Lund v. Lund
A protracted Minnesota buyout dispute involving the heirs to a local grocery store empire may have reached the end. The state appeals court affirmed most of the district court’s rulings, including the buyout order and fair value determination. The valuation trial featured two veteran appraisers and a judge well versed in appraisal jurisprudence. The experts’ conclusions were miles apart, causing the court to discount them as biased in favor of the expert’s respective client. The court performed its own appraisal and determined a fair value that was between the expert figures. The appeals court ruling commends the district court for its efforts to achieve a fair and equitable valuation.
Trial court favors DCF for grocery businesses
This intra-family dispute centered on three family businesses (the Lund entities). Lunds Inc. is a chain of upscale grocery stores that operated in the Twin Cities area under “Lunds & Byerlys.” Lund Food Holdings functions as a management company and has subsidiaries operating grocery stores and food-processing companies. Lund Real Estate Holdings develops and rents commercial real estate and leases some of the properties to the other two entities. Russell T. Lund Sr. built the business in 1939.
The plaintiff was Kim Lund, one of the founder’s four grandchildren, who indirectly owned a 25% interest in the entities. The key defendant was Tres Lund, Kim’s brother, who was the only one of the four siblings actively involved in running the companies.
Starting in the early 1990s, Kim informed Tres and other executives in charge of the Lund entities that she was looking for an “exit strategy.” When her efforts to structure a separation of the assets went nowhere, she sued Tres, the companies, and several other individuals. In December 2014, she alleged breach of fiduciary duties and other wrongdoing. At that time, she asked for damages, a buyout of her interests or, in the alternative, the sale of the entities. In July 2016, Kim filed a buyout motion pursuant to the applicable statutory provisions, which the court granted in early October 2016. When the parties failed to reach an agreement on fair value, a valuation trial ensued. The court decided the valuation date was Oct. 2, 2016.
In brief, the plaintiff’s expert used a discounted cash flow analysis for all three companies, a guideline publicly traded company analysis for all three companies, and a merged and acquired company analysis for the grocery-related businesses. He determined the combined fair value was $321.6 million, which translated into approximately $80.4 million for the plaintiff’s 25% interest (adjusted to exclude certain shares, the value of Kim’s interest was about $76 million).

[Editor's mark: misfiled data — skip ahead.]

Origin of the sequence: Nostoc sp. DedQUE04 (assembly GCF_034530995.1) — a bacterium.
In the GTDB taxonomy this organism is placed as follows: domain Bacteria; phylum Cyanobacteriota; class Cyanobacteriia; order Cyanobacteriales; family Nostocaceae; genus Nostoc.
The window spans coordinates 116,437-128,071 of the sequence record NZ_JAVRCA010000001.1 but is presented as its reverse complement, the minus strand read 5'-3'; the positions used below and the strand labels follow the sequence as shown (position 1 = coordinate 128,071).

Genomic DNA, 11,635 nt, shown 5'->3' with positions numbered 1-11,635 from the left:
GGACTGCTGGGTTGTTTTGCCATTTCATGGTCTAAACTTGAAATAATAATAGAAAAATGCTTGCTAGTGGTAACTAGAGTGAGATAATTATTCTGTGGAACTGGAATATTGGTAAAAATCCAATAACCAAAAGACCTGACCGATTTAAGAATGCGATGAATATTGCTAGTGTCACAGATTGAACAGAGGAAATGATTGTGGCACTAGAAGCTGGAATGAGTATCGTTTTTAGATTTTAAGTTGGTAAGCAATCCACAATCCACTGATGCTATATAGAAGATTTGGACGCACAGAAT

The defendants’ expert also used a DCF and guideline public-company analysis to value the grocery-related companies. He weighted the results equally. He used the adjusted net asset value approach to value the real estate business. He calculated a combined value of $91.3 million, which amounted to $21.3 million for the plaintiff’s interest.
The court found the DCF was the most appropriate method to value the grocery businesses, finding no companies were sufficiently similar to the Lunds & Byerlys stores. The court observed that the experts, even when using the same method and drawing on similar information, achieved very different outcomes. The court noted that the experts disagreed over most inputs and assumptions and decided the experts were generating valuations “tailored to suit the party who is paying them.” In conducting its own DCF analysis, the court drew on the most credible parts of each expert opinion.
For the real estate holding company, the court adopted the defense expert’s NAV-based valuation. The court concluded the total fair value for the three entities was $191.5 million, which translated to $45.2 million for the plaintiff’s interest. The court rejected the defense argument that “extraordinary circumstances” justified the use of a 10% marketability discount. (A digest of Lund v. Lund, 27-CV-14-20058 (J. Bernhardson) (District Court, Fourth Judicial District, Hennepin County, Minnesota) (June 2, 2017), and the court’s opinion are available at BVLaw.
No abuse of discretion
Both parties appealed aspects of the findings with the state Court of Appeals. The defendants contended the district court abused its discretion in allowing the buyout and in determining fair value. The plaintiff contested the district court’s decision to use October 2016 as the valuation date, instead of December 2014. The Court of Appeals rejected all of those arguments.